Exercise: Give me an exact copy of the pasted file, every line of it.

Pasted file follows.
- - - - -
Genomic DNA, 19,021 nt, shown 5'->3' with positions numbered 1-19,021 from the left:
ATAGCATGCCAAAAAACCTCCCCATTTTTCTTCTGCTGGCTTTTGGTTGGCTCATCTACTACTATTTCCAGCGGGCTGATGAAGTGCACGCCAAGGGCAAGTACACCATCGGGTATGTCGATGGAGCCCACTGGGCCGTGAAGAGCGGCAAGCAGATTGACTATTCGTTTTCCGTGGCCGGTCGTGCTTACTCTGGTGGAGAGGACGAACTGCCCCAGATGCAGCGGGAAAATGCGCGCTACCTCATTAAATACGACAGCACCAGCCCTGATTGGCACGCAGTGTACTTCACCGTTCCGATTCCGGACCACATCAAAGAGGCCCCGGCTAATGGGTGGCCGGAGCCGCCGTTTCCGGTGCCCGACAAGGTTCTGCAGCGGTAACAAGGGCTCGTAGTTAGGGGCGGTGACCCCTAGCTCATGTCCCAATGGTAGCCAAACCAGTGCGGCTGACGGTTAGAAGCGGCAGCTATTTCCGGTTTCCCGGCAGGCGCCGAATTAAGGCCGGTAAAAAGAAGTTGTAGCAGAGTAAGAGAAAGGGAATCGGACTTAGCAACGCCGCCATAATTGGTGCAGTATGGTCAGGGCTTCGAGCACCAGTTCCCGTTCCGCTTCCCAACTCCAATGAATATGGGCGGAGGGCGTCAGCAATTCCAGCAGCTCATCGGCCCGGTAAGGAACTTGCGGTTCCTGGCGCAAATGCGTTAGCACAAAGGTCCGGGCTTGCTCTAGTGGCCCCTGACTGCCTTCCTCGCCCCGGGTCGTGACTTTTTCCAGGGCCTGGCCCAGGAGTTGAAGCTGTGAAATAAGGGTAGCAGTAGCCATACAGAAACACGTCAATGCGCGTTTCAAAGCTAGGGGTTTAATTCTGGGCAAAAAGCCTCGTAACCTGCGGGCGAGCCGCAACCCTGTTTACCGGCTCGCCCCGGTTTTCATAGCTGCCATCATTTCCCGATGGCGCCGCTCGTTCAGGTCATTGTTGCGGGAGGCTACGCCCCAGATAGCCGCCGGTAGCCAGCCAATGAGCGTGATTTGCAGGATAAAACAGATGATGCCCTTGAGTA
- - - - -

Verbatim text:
Genomic DNA, 19,021 nt, shown 5'->3' with positions numbered 1-19,021 from the left:
ATAGCATGCCAAAAAACCTCCCCATTTTTCTTCTGCTGGCTTTTGGTTGGCTCATCTACTACTATTTCCAGCGGGCTGATGAAGTGCACGCCAAGGGCAAGTACACCATCGGGTATGTCGATGGAGCCCACTGGGCCGTGAAGAGCGGCAAGCAGATTGACTATTCGTTTTCCGTGGCCGGTCGTGCTTACTCTGGTGGAGAGGACGAACTGCCCCAGATGCAGCGGGAAAATGCGCGCTACCTCATTAAATACGACAGCACCAGCCCTGATTGGCACGCAGTGTACTTCACCGTTCCGATTCCGGACCACATCAAAGAGGCCCCGGCTAATGGGTGGCCGGAGCCGCCGTTTCCGGTGCCCGACAAGGTTCTGCAGCGGTAACAAGGGCTCGTAGTTAGGGGCGGTGACCCCTAGCTCATGTCCCAATGGTAGCCAAACCAGTGCGGCTGACGGTTAGAAGCGGCAGCTATTTCCGGTTTCCCGGCAGGCGCCGAATTAAGGCCGGTAAAAAGAAGTTGTAGCAGAGTAAGAGAAAGGGAATCGGACTTAGCAACGCCGCCATAATTGGTGCAGTATGGTCAGGGCTTCGAGCACCAGTTCCCGTTCCGCTTCCCAACTCCAATGAATATGGGCGGAGGGCGTCAGCAATTCCAGCAGCTCATCGGCCCGGTAAGGAACTTGCGGTTCCTGGCGCAAATGCGTTAGCACAAAGGTCCGGGCTTGCTCTAGTGGCCCCTGACTGCCTTCCTCGCCCCGGGTCGTGACTTTTTCCAGGGCCTGGCCCAGGAGTTGAAGCTGTGAAATAAGGGTAGCAGTAGCCATACAGAAACACGTCAATGCGCGTTTCAAAGCTAGGGGTTTAATTCTGGGCAAAAAGCCTCGTAACCTGCGGGCGAGCCGCAACCCTGTTTACCGGCTCGCCCCGGTTTTCATAGCTGCCATCATTTCCCGATGGCGCCGCTCGTTCAGGTCATTGTTGCGGGAGGCTACGCCCCAGATAGCCGCCGGTAGCCAGCCAATGAGCGTGATTTGCAGGATAAAACAGATGATGCCCTTGAGTA